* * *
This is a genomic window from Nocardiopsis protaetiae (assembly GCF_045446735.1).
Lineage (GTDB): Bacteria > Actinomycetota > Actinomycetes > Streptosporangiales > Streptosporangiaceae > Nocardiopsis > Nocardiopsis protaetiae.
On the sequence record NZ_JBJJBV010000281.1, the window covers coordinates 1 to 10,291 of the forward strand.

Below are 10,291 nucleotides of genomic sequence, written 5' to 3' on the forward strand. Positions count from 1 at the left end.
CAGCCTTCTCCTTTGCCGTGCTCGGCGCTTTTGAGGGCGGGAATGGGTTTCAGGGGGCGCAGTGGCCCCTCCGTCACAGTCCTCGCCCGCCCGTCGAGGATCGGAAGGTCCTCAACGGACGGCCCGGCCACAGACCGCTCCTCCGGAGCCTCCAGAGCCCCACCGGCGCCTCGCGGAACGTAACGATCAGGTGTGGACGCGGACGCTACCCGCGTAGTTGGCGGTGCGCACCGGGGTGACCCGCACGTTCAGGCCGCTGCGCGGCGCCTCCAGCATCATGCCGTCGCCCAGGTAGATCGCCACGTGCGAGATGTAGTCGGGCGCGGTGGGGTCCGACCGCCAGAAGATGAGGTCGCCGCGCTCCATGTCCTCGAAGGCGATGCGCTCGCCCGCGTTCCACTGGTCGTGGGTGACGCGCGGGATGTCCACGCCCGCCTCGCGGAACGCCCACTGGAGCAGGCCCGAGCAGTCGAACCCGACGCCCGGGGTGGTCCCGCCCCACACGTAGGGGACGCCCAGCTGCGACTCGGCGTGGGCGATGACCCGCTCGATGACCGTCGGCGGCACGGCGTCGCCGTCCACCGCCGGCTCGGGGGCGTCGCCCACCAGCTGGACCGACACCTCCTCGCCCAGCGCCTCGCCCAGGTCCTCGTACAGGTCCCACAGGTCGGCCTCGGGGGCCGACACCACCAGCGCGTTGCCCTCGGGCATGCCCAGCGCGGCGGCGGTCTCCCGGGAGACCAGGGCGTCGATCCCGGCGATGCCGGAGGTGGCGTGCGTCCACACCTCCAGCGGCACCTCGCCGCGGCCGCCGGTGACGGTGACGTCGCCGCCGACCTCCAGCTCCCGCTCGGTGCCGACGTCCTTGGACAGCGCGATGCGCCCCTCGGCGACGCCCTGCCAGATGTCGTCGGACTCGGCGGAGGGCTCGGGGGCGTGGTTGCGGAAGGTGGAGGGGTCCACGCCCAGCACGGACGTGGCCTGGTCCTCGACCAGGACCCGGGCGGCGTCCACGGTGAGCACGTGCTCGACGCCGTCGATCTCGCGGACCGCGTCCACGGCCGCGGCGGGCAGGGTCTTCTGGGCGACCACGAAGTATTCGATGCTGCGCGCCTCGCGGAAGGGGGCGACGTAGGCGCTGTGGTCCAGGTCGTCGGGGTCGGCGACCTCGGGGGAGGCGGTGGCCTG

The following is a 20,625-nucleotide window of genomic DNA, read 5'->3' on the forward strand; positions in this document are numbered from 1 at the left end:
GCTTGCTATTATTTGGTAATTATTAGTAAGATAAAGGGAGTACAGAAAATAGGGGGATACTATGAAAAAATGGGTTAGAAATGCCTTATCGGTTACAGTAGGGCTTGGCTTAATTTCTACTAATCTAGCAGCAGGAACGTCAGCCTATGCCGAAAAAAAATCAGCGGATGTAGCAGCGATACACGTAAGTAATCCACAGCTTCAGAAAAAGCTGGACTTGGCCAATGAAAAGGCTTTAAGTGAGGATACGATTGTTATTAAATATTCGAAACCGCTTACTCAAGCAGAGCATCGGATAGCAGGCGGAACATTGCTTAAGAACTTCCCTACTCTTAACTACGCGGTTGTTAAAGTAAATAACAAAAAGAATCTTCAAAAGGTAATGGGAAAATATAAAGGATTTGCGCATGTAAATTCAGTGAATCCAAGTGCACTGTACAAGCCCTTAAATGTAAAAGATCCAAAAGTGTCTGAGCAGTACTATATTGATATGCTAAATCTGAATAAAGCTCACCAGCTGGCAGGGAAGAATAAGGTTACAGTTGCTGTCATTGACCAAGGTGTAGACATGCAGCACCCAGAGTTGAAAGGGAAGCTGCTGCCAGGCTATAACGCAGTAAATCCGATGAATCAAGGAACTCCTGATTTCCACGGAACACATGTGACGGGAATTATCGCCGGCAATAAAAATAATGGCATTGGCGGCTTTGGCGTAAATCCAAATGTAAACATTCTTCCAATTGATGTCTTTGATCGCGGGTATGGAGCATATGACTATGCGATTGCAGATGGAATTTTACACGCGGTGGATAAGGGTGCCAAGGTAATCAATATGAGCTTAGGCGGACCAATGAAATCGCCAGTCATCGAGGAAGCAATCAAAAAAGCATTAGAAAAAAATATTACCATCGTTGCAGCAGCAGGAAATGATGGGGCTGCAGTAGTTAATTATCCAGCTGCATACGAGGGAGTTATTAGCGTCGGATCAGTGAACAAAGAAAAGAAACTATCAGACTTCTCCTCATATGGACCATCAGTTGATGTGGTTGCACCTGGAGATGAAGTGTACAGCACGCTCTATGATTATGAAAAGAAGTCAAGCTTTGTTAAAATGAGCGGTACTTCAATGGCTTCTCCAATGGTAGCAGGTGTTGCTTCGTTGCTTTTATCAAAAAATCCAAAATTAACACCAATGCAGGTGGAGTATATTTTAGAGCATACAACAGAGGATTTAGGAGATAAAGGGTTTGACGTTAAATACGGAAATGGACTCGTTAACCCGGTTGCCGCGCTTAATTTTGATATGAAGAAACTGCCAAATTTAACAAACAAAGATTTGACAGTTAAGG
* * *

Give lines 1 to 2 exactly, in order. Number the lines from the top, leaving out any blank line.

This is a genomic window from Nocardiopsis protaetiae (assembly GCF_045446735.1).
Lineage (GTDB): Bacteria > Actinomycetota > Actinomycetes > Streptosporangiales > Streptosporangiaceae > Nocardiopsis > Nocardiopsis protaetiae.